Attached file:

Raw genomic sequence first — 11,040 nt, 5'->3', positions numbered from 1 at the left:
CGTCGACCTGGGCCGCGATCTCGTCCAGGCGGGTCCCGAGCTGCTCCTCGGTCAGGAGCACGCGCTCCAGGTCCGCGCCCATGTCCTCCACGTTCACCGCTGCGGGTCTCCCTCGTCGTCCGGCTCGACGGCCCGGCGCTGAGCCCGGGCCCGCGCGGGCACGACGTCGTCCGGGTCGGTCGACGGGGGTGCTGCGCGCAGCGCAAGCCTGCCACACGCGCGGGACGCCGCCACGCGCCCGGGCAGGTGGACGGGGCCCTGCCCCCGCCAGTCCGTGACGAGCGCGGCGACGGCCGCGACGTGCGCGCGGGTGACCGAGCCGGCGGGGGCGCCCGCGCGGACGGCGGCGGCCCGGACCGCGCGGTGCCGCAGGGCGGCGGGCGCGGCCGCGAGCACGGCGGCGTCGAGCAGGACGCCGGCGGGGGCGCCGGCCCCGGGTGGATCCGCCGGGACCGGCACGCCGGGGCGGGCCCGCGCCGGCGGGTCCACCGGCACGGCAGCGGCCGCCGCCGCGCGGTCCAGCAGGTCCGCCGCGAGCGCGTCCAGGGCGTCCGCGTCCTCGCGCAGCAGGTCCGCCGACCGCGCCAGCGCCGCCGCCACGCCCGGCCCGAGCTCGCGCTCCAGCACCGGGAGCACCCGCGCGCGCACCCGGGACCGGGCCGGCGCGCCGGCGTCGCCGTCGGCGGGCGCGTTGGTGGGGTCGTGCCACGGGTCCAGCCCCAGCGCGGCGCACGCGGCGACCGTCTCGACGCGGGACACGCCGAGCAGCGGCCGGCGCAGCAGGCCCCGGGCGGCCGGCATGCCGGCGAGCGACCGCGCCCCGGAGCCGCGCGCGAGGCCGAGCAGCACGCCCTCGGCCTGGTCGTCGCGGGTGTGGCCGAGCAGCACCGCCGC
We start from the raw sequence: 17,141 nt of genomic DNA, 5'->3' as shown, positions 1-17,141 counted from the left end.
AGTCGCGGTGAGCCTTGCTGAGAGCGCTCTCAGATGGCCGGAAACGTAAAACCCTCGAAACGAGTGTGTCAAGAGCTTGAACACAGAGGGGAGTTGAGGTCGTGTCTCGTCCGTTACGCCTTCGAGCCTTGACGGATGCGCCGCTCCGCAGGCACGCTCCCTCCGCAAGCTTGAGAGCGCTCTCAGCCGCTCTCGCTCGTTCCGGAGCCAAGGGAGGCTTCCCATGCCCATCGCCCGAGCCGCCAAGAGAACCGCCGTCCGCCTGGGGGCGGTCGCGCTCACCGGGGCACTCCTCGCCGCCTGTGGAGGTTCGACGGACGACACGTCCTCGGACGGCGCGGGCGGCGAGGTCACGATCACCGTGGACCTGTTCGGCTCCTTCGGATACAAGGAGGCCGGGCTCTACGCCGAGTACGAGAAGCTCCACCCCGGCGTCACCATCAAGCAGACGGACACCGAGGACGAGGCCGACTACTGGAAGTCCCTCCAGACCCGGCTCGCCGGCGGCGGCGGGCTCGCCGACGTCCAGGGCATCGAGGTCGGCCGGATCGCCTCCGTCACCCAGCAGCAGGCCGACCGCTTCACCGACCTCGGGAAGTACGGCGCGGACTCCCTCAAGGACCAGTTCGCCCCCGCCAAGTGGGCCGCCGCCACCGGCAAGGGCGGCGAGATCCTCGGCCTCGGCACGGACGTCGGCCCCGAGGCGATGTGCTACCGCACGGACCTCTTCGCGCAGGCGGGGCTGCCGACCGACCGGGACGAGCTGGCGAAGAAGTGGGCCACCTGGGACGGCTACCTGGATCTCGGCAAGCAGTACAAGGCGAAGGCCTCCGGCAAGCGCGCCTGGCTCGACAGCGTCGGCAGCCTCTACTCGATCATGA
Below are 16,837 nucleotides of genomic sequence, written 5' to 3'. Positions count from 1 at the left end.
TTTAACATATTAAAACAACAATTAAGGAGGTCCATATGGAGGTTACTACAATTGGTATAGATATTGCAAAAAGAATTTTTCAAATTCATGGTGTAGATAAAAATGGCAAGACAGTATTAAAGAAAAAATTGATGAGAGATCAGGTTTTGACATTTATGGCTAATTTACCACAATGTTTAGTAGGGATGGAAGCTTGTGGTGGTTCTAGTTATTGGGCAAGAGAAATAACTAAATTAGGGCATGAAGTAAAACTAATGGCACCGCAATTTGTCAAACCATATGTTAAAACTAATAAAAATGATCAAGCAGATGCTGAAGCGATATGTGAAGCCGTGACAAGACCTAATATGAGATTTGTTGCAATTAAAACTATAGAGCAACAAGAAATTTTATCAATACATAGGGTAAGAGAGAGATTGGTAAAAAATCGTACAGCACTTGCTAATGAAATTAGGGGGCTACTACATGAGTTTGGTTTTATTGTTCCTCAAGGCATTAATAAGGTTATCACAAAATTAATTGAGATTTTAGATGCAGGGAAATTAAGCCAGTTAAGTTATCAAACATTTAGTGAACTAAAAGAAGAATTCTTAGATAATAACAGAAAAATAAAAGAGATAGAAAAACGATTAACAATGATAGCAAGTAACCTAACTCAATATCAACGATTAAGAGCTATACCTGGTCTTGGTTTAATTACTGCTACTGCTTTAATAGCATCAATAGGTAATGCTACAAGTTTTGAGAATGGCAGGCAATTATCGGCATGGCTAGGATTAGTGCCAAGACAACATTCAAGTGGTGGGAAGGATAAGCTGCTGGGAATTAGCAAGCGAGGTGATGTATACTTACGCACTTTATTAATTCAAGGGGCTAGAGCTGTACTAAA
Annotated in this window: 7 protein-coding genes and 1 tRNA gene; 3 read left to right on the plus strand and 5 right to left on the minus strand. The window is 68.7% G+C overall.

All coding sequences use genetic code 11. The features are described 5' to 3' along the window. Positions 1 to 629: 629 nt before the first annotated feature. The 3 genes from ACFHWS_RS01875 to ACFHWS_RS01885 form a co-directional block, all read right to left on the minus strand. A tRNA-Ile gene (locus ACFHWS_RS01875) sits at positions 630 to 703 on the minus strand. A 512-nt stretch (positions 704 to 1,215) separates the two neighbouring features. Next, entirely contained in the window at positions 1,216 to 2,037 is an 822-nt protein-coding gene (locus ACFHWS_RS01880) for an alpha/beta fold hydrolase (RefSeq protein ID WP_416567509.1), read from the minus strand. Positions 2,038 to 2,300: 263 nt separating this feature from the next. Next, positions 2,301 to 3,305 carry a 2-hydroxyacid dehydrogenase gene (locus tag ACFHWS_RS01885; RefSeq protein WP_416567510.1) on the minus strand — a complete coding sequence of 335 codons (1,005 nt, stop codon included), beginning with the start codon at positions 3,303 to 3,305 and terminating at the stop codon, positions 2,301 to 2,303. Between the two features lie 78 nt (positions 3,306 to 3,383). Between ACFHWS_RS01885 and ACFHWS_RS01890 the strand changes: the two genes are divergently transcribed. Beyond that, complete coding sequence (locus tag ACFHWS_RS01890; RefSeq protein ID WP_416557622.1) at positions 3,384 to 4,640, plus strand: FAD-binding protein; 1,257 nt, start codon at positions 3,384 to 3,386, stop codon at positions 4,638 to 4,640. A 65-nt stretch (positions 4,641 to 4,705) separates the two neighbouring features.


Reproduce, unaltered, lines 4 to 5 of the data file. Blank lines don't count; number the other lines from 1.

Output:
AGTCGCGGTGAGCCTTGCTGAGAGCGCTCTCAGATGGCCGGAAACGTAAAACCCTCGAAACGAGTGTGTCAAGAGCTTGAACACAGAGGGGAGTTGAGGTCGTGTCTCGTCCGTTACGCCTTCGAGCCTTGACGGATGCGCCGCTCCGCAGGCACGCTCCCTCCGCAAGCTTGAGAGCGCTCTCAGCCGCTCTCGCTCGTTCCGGAGCCAAGGGAGGCTTCCCATGCCCATCGCCCGAGCCGCCAAGAGAACCGCCGTCCGCCTGGGGGCGGTCGCGCTCACCGGGGCACTCCTCGCCGCCTGTGGAGGTTCGACGGACGACACGTCCTCGGACGGCGCGGGCGGCGAGGTCACGATCACCGTGGACCTGTTCGGCTCCTTCGGATACAAGGAGGCCGGGCTCTACGCCGAGTACGAGAAGCTCCACCCCGGCGTCACCATCAAGCAGACGGACACCGAGGACGAGGCCGACTACTGGAAGTCCCTCCAGACCCGGCTCGCCGGCGGCGGCGGGCTCGCCGACGTCCAGGGCATCGAGGTCGGCCGGATCGCCTCCGTCACCCAGCAGCAGGCCGACCGCTTCACCGACCTCGGGAAGTACGGCGCGGACTCCCTCAAGGACCAGTTCGCCCCCGCCAAGTGGGCCGCCGCCACCGGCAAGGGCGGCGAGATCCTCGGCCTCGGCACGGACGTCGGCCCCGAGGCGATGTGCTACCGCACGGACCTCTTCGCGCAGGCGGGGCTGCCGACCGACCGGGACGAGCTGGCGAAGAAGTGGGCCACCTGGGACGGCTACCTGGATCTCGGCAAGCAGTACAAGGCGAAGGCCTCCGGCAAGCGCGCCTGGCTCGACAGCGTCGGCAGCCTCTACTCGATCATGA
Below are 16,837 nucleotides of genomic sequence, written 5' to 3'. Positions count from 1 at the left end.